Do not get close to them and do not stay in the same room with them for very long. If you cannot take these precautions, you should consider wearing a protective face mask that covers the nose and mouth.
Blood Problems: Thiotepa can lower the number of white blood cells in your blood temporarily, increasing the chance of getting an infection. It can also lower the number of platelets, which are necessary for proper blood clotting. If this occurs, there are certain precautions you can take, especially when your blood count is low, to reduce the risk of infection or bleeding:
If you can, avoid people with infections. Check with your doctor immediately if you think you are getting an infection or if you get a fever or chills, cough or hoarseness, lower back or side pain, or painful or difficult urination.
Check with your doctor immediately if you notice any unusual bleeding or bruising; black, tarry stools; blood in urine or stools; or pinpoint red spots on your skin.
Be careful when using a regular toothbrush, dental floss, or toothpick. Your medical doctor, dentist, or nurse may recommend other ways to clean your teeth and gums. Check with your medical doctor before having any dental work done.
Do not touch your eyes or the inside of your nose unless you have just washed your hands and have not touched anything else in the meantime.
Be careful not to cut yourself when you are using sharp objects such as a safety razor or fingernail or toenail cutters.
Avoid contact sports or other situations where bruising or injury could occur.
Your doctor will inform you of what you need to know before using Thioplex. Along with their needed effects, medicines like Thioplex can sometimes cause unwanted effects such as blood problems, loss of hair, and other side effects. These and others are described below.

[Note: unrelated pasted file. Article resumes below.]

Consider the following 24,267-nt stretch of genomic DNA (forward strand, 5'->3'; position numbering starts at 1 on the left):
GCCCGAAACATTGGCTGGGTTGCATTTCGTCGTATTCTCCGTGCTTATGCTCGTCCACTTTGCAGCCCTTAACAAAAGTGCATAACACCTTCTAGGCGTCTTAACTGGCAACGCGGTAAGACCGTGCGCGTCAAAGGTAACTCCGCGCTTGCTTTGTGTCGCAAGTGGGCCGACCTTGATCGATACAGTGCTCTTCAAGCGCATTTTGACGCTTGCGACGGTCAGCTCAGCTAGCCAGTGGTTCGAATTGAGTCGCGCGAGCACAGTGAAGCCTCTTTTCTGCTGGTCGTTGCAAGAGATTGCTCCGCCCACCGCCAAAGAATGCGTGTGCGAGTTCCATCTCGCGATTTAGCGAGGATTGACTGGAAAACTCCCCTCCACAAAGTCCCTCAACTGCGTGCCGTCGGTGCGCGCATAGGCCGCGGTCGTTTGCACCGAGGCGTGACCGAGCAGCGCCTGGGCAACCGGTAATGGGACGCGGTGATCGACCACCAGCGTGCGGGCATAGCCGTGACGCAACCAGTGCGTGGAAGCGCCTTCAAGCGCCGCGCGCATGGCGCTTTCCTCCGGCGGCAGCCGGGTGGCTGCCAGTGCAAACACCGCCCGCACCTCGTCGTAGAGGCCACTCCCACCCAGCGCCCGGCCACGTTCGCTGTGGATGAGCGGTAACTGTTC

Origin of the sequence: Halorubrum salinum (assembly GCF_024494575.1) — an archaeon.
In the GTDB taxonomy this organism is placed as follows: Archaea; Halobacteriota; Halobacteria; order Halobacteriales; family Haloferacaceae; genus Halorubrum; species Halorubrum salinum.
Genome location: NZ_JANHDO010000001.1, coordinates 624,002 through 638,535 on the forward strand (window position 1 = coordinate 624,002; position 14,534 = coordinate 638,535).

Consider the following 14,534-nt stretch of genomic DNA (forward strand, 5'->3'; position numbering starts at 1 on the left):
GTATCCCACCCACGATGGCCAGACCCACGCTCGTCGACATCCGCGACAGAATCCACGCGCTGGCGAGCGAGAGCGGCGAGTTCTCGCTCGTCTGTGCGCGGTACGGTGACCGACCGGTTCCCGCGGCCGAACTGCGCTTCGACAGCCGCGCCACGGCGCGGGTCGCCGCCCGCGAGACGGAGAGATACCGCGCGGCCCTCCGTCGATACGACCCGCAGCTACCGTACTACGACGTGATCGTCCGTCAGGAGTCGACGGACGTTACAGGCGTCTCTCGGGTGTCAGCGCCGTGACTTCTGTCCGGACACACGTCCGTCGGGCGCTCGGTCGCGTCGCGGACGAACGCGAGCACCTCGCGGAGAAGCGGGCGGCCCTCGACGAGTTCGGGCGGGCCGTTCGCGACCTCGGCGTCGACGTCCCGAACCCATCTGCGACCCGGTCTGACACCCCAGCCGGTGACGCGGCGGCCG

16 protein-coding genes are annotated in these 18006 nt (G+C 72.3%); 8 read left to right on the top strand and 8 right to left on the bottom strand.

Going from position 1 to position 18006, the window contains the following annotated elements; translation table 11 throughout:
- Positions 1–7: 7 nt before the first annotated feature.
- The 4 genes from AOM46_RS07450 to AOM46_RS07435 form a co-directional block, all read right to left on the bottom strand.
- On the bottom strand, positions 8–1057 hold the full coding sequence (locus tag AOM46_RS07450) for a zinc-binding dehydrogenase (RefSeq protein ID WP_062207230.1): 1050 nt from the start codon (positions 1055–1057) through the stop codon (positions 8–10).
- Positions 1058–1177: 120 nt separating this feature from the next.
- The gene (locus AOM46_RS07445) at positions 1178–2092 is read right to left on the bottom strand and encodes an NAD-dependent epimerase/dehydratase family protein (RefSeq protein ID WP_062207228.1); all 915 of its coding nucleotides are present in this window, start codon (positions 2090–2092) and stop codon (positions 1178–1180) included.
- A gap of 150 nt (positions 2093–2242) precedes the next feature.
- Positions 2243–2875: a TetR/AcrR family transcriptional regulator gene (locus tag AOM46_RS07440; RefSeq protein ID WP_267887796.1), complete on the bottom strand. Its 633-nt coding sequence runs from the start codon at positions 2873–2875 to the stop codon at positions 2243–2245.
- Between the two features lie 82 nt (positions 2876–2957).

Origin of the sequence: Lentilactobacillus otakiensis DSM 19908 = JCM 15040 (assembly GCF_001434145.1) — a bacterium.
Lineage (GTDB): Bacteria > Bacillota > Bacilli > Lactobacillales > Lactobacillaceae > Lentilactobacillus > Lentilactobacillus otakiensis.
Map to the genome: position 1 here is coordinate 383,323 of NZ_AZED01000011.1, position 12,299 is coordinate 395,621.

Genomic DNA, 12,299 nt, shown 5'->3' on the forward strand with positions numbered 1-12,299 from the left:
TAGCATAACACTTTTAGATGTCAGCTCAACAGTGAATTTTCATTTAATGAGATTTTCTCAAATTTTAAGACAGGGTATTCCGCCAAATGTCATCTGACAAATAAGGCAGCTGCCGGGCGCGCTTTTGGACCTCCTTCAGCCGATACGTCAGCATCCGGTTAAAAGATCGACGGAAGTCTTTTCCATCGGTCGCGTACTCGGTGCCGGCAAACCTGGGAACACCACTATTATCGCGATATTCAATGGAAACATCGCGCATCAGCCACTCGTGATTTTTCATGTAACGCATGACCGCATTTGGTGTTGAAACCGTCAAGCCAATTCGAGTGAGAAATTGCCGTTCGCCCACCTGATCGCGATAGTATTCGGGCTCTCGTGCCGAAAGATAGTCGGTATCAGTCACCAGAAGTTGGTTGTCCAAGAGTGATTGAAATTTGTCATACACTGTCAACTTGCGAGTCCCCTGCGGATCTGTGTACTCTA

Also, because of the way these medicines act on the body, there is a chance that they might cause other unwanted effects that may not occur until months or years after the medicine is used.
These delayed effects may include certain types of cancer, such as leukemia. Discuss these possible effects with your doctor. Although not all of these side effects may occur, if they do occur they may need medical attention.
Check with your doctor immediately if any of the following side effects occur:
Some side effects may occur that usually do not need medical attention. These side effects may go away during treatment as your body adjusts to the medicine. Also, your health care professional may be able to tell you about ways to prevent or reduce some of these side effects.
Check with your health care professional if any of the following side effects continue or are bothersome or if you have any questions about them. This medicine may cause a temporary loss of hair in some people. After treatment with thiotepa has ended, normal hair growth should return.
After you stop using this medicine, it may still produce some side effects that need attention. During this period of time, check with your doctor immediately if you notice the following side effects:
Other side effects not listed may also occur in some patients. If you notice any other effects, check with your healthcare professional. Call your doctor for medical advice about side effects. You may report side effects to the FDA at 1-800-FDA-1088.